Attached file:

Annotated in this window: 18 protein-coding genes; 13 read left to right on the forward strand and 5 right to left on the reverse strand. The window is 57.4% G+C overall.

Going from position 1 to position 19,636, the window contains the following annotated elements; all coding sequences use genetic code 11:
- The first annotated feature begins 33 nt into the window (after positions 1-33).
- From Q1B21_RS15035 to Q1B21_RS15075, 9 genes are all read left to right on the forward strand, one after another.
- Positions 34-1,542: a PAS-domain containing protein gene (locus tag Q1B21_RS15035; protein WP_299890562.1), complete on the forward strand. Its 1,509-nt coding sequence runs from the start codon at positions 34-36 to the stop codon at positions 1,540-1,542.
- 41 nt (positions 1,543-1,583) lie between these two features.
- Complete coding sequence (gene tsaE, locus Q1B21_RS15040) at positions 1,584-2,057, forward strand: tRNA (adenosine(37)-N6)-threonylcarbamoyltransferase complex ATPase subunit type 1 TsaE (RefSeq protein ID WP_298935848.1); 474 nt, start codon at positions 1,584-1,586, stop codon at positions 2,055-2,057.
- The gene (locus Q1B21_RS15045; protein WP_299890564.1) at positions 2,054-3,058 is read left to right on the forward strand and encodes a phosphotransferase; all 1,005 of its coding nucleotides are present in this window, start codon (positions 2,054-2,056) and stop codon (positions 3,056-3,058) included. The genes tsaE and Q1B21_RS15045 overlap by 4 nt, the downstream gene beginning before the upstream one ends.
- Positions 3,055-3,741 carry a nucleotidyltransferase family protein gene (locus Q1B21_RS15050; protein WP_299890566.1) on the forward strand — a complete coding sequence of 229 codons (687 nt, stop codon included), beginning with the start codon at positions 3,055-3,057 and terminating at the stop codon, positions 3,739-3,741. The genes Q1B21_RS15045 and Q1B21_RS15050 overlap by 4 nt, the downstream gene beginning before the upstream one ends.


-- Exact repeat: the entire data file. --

Annotated in this window: 18 protein-coding genes; 13 read left to right on the forward strand and 5 right to left on the reverse strand. The window is 57.4% G+C overall.

Going from position 1 to position 19,636, the window contains the following annotated elements; all coding sequences use genetic code 11:
- The first annotated feature begins 33 nt into the window (after positions 1-33).
- From Q1B21_RS15035 to Q1B21_RS15075, 9 genes are all read left to right on the forward strand, one after another.
- Positions 34-1,542: a PAS-domain containing protein gene (locus tag Q1B21_RS15035; protein WP_299890562.1), complete on the forward strand. Its 1,509-nt coding sequence runs from the start codon at positions 34-36 to the stop codon at positions 1,540-1,542.
- 41 nt (positions 1,543-1,583) lie between these two features.
- Complete coding sequence (gene tsaE, locus Q1B21_RS15040) at positions 1,584-2,057, forward strand: tRNA (adenosine(37)-N6)-threonylcarbamoyltransferase complex ATPase subunit type 1 TsaE (RefSeq protein ID WP_298935848.1); 474 nt, start codon at positions 1,584-1,586, stop codon at positions 2,055-2,057.
- The gene (locus Q1B21_RS15045; protein WP_299890564.1) at positions 2,054-3,058 is read left to right on the forward strand and encodes a phosphotransferase; all 1,005 of its coding nucleotides are present in this window, start codon (positions 2,054-2,056) and stop codon (positions 3,056-3,058) included. The genes tsaE and Q1B21_RS15045 overlap by 4 nt, the downstream gene beginning before the upstream one ends.
- Positions 3,055-3,741 carry a nucleotidyltransferase family protein gene (locus Q1B21_RS15050; protein WP_299890566.1) on the forward strand — a complete coding sequence of 229 codons (687 nt, stop codon included), beginning with the start codon at positions 3,055-3,057 and terminating at the stop codon, positions 3,739-3,741. The genes Q1B21_RS15045 and Q1B21_RS15050 overlap by 4 nt, the downstream gene beginning before the upstream one ends.